Okay, so my take on "heel" is probably not very standard as far as formal obedience, but here it is. I have 2 walking commands, "Stay close" and "walk on". Stay close is as close to heel as I get. It basically means stay nearby and don't pull. Walk on means that the dogs have most of the length of a 6' lead to maneuver, but again, shouldn't pull. For us, walking 3 adult RRs, this is important, otherwise, they don't have room to adjust to the other dogs and they'll end up smooshed up against each other. I can't be bothered with a proper heel position for everyday walking, but because they know 'stay close' they can do it individually.
I wouldn't bother with trying to teach a puppy to heel tightly if you're not planning on doing competition obedience. If you are, then clicker training for correct heel position is a good way to go. Also, using a properly fitted nylon slip collar and keeping it right behind the ears will help immensely, but I wouldn't use that until he was well beyond teething and closer to 1. I personally use Lupine harnesses to walk all 3 of my dogs (except at shows, when I use a nylon slip collar) and highly recommend them for puppies.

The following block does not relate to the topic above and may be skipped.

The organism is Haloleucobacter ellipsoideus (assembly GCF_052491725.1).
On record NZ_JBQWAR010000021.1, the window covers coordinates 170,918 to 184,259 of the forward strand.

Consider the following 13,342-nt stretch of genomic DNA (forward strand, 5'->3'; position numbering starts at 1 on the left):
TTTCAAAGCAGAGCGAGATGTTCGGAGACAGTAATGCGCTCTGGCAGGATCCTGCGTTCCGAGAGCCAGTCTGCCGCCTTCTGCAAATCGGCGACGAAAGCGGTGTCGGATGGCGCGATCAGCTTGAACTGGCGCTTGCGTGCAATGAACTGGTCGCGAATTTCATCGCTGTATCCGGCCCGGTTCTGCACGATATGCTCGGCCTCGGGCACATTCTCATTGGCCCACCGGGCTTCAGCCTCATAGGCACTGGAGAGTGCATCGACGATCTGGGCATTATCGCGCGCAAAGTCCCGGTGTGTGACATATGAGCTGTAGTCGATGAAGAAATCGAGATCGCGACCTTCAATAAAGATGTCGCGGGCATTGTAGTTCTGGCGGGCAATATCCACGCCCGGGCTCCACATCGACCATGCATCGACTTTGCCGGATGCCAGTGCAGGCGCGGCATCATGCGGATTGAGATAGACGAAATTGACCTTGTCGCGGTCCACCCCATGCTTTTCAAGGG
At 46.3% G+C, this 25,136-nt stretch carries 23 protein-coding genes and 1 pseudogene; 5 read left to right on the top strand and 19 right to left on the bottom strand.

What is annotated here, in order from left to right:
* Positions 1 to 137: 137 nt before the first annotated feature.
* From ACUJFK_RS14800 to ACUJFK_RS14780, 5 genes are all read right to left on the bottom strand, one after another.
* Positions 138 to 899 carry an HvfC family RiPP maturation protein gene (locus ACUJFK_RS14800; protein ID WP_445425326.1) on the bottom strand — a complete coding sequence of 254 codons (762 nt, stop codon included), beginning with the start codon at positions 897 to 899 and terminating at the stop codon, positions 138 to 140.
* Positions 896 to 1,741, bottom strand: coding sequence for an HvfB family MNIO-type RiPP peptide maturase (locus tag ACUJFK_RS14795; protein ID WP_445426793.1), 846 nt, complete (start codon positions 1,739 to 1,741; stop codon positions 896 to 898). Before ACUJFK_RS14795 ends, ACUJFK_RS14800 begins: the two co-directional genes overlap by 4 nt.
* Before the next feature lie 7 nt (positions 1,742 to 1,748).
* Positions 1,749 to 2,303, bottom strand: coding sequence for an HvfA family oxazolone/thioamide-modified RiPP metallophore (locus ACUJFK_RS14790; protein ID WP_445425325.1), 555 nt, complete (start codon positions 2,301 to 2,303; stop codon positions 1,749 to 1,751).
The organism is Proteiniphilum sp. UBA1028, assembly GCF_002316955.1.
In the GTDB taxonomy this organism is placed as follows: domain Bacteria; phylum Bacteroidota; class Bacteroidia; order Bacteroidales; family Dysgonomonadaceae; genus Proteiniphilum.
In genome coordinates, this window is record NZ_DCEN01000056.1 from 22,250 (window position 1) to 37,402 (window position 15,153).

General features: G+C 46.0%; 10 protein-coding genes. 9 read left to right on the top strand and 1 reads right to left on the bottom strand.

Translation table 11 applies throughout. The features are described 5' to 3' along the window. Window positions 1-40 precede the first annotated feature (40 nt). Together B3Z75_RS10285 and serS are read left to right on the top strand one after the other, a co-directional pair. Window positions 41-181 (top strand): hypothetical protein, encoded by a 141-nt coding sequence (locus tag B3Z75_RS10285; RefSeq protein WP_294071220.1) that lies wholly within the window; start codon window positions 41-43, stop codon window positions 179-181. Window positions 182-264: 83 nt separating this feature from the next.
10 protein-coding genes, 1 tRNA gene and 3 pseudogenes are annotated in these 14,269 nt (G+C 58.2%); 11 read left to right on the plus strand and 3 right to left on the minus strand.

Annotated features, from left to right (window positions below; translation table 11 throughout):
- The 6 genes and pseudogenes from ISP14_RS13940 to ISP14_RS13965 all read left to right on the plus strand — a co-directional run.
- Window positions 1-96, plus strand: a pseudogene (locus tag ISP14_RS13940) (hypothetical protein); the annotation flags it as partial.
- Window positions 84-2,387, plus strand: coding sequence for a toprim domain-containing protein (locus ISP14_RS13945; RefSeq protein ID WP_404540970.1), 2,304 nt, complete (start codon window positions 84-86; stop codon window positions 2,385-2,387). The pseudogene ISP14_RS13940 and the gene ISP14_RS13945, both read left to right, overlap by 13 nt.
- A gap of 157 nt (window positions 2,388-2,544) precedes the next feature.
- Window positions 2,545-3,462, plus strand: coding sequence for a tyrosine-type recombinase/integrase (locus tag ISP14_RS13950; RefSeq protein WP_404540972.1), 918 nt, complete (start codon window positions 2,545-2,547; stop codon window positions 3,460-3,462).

Please let me know what ya'lls take on this is. AND if she is right, what is the name of the command for come and sit next to me?
I would agree that you should choose words for each of those situations. As I understand it, "finish" is the word for return to my left side and sit. But, you can say whatever makes sense and seems natural. Maybe 'return' or 'park it' or 'my side'?
What am I suppose to do about jumping? I know its in their DNA and I personally do not care, but I don't want a lawsuit 2 years down the road because my pup runs towards a stranger and jumps on them because he wants to play.
Keeping your dog leashed will prevent him from mowing down a stranger. But in all seriousness, Sara's advice to turn away and ignore is the best method I know of. None of that kicking/toe-stepping/paw-pinching silliness works. Truly. Don't even bother.
MEETING NEW PEOPLE
I mean its hard to tell a passing stranger on the street that. Its not his fault because when people see a puppy they give him high energy and he is just feeding off of that.
Head possible puppy-grabbers off by asking them if they'd like to pet your dog, but also point out that you'd like him to sit first. Like when you see a stranger that looks like they are grinning and possibly wanting to pet, offer the petting first, then sit the puppy. I explain that while the puppy is cute and manageable, he someday will be 90 pounds and will need to be more careful. If all else fails, tell them the dog is in training, and to please ignore him. You don't have to specify what kind of training, and probably many people will assume that it's some sort of service dog thing. Hopefully they'll respect that.
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